Chinese New Year – Year of the Tiger

Chinese New Year – Year of the Tiger

Chinese New Year – Year of the Tiger – Chinese New Year 2022 will fall on Tuesday, February 1st, 2022, beginning a year of the Tiger.

Also known as Lunar New Year or Spring Festival, is China’s most important festival. It is the festival that celebrates the beginning of a new year on the traditional lunisolar Chinese calendar. 

Traditionally a time to honour deities as well as ancestors and now it is also a time to feast and to visit family members. 

Each Chinese year is associated with an animal sign according to the Chinese zodiac cycle, which features 12 animal signs in the order Rat, Ox, Tiger, Rabbit, Dragon, Snake, Horse, Goat, Monkey, Rooster, Dog, Pig. 2022 is the year of the Tiger.

Known as the king of all beasts in China, the zodiac sign Tiger is a symbol of strength, exorcising evils, and braveness. 

The Year of the Tiger will be about making big changes, a year of risk-taking and adventure! You will find enthusiasm again, both for yourselves and for others. Generosity is at an all-time high and social progress feels possible again.

The celebrations last about two weeks in total, taking place from Chinese New Year’s Eve to the Lantern Festival, held on the 15th day of the year. Regional customs and traditions vary widely but share the same theme – ushering out the old year and bringing forth the luck and prosperity of the new one.

Lucky food is served during the 16-day festival season, especially on the New Year’s Eve family reunion dinner. Fish is a must as it sounds like ‘surplus’ in Chinese and symbolises abundance. The fish is generally steamed, and different types of fish can be served, based on the family’s wishes:

Crucian carp: eating crucian carp brings good luck for the next year.

Chinese mud carp: eating Chinese mud carp brings good fortune.

Catfish: eating catfish is a wish for a surplus in the year.

The fish should be the last dish left on the dinner table with some leftovers: the fish is considered a good omen to having more money in the upcoming year. For this reason, the fish must be carefully positioned on the dinner table:

The head should be placed toward distinguished guests or elders.

Diners can enjoy the fish only after the one who faces the fish head eats first.

The fish shouldn’t be moved. 

Eating the fish is accompanied by the popular saying, “May you always have more than you need!”.

Chinese New Year – Year of the Tiger

Other lucky foods include the following:

Dumplings, which are a staple of Chinese cuisine, are associated with wealthiness: according to tradition, the more dumplings you eat during the New Year celebrations, the more money you can make in the New Year. It’s all more complex than this: in fact, different dumplings have different meanings.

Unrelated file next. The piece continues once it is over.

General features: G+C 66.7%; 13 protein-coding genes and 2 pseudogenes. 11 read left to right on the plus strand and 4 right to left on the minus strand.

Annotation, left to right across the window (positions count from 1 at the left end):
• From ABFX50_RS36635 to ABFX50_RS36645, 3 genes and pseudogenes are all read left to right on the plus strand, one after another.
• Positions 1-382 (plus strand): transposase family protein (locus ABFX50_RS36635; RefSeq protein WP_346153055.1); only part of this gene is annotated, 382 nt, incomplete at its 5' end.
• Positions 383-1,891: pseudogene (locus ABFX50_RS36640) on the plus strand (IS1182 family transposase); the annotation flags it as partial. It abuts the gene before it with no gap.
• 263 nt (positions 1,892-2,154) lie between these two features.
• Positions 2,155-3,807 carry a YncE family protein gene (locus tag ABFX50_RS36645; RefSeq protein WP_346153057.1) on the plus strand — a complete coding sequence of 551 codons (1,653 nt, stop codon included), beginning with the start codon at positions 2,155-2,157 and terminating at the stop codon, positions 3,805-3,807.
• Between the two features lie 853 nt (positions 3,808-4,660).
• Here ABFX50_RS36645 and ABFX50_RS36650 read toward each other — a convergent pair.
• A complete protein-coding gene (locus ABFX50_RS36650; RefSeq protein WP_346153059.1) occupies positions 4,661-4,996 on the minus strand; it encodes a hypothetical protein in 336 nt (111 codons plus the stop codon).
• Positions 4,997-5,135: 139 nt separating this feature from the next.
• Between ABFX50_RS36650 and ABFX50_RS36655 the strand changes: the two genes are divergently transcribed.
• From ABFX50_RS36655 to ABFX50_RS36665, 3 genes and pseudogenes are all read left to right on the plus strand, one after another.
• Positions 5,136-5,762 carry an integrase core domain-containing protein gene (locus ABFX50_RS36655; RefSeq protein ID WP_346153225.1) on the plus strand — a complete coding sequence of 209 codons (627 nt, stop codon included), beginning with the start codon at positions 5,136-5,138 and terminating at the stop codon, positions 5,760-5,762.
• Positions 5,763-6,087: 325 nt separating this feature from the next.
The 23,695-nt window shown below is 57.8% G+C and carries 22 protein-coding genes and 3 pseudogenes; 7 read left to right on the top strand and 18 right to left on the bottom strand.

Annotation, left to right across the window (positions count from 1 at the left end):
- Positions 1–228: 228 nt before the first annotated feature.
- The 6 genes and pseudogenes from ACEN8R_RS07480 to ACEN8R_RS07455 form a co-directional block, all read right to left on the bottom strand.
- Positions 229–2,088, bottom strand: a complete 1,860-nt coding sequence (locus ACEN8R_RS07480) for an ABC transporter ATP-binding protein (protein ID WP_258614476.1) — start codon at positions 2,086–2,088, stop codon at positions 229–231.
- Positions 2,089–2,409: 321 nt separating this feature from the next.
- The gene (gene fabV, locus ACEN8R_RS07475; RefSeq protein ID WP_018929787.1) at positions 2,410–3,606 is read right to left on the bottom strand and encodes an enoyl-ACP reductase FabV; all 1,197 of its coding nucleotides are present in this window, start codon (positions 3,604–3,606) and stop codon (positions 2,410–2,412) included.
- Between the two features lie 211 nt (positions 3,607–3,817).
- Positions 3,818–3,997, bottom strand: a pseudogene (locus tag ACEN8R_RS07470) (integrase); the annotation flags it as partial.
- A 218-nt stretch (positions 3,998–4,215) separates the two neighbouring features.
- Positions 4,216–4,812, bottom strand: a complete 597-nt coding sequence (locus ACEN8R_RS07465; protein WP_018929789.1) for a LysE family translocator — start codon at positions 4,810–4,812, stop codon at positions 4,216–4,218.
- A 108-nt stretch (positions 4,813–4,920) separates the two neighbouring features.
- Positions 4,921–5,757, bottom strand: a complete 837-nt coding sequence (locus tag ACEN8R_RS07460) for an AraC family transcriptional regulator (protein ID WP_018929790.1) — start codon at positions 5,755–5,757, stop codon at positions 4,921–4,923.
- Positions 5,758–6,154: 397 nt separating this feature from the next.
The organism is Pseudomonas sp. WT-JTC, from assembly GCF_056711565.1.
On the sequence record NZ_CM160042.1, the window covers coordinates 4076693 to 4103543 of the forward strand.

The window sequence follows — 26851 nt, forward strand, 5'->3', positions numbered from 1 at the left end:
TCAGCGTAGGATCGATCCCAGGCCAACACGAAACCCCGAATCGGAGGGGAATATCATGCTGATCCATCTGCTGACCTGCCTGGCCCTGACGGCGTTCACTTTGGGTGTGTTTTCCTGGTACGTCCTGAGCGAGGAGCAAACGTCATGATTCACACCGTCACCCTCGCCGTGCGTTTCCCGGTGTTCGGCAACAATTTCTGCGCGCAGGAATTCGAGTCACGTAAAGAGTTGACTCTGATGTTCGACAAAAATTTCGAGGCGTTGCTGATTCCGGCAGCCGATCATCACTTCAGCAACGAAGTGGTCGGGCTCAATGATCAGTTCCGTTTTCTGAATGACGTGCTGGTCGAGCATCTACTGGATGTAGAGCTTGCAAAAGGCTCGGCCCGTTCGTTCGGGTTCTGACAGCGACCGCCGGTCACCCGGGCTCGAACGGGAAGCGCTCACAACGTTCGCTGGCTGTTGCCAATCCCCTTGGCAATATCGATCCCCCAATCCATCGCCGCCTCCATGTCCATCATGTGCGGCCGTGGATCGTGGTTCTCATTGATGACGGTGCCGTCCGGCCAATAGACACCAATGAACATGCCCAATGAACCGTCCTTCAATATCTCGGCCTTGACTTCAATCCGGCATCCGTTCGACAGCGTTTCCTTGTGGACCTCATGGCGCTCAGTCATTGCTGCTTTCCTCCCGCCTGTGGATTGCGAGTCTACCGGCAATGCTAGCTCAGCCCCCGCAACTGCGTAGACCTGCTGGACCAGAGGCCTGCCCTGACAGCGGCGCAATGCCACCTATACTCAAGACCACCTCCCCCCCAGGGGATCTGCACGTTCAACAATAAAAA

Dumplings with sauerkraut are forbidden because they mean a poor and difficult future; it’s common to eat dumplings with cabbage and radish as a symbol of prosperity both for the body and the mind. 

It’s completely forbidden to arrange dumplings in circles: dumplings must be arranged in lines as a symbol of life going somewhere.

Before eating a dumpling, all the people at the dinner table have to say the following phrase: “Zhāo cái jìn bǎo, “which means “Bringing in wealth and treasure.”

Spring Rolls. The name Spring Rollsrefers specifically to eating this dish during the Lunar Year (also called the Spring Festival). There are no specific rules to follow when it comes to spring rolls, but it’s common to say the phrase “A ton of gold, “referring to this dish as a carrier of prosperity.

Nian Gao is a traditional glutinous rice cake made of sticky rice, sugar, chestnuts, dates, and lotus leaves. Eating Nian Gao is accompanied by the phrase “Getting higher year-after-year by year, meaning a general improvement in life.

Sweet Rice Balls is another staple of the Chinese celebrations: their rounded shape is associated with reunion and being together.

Noodles symbolise longevity: in fact, they are longer than normal noodles and uncut. The longer, the better.

Steamed Chicken. whole chicken is another symbol of the family; that’s why, once cooked, Chinese people first offer the chicken to the ancestors asking for blessings and protection.

Fruit and Vegetables play an important role in a Chinese dinner table, and each of them symbolizes something specific. 

Bamboo shoots: represent longevity.

Poria mushrooms: represent blessings and fortune.

Muskmelon and grapefruit: represent family.

Seaweed: represents wealth and fortune.

Fa Gao is a typical Chinese dessert made with soaked rice that is then ground into a paste and steamed. Exactly like the Nin Gao, it is a wish for success.

Lilly Light

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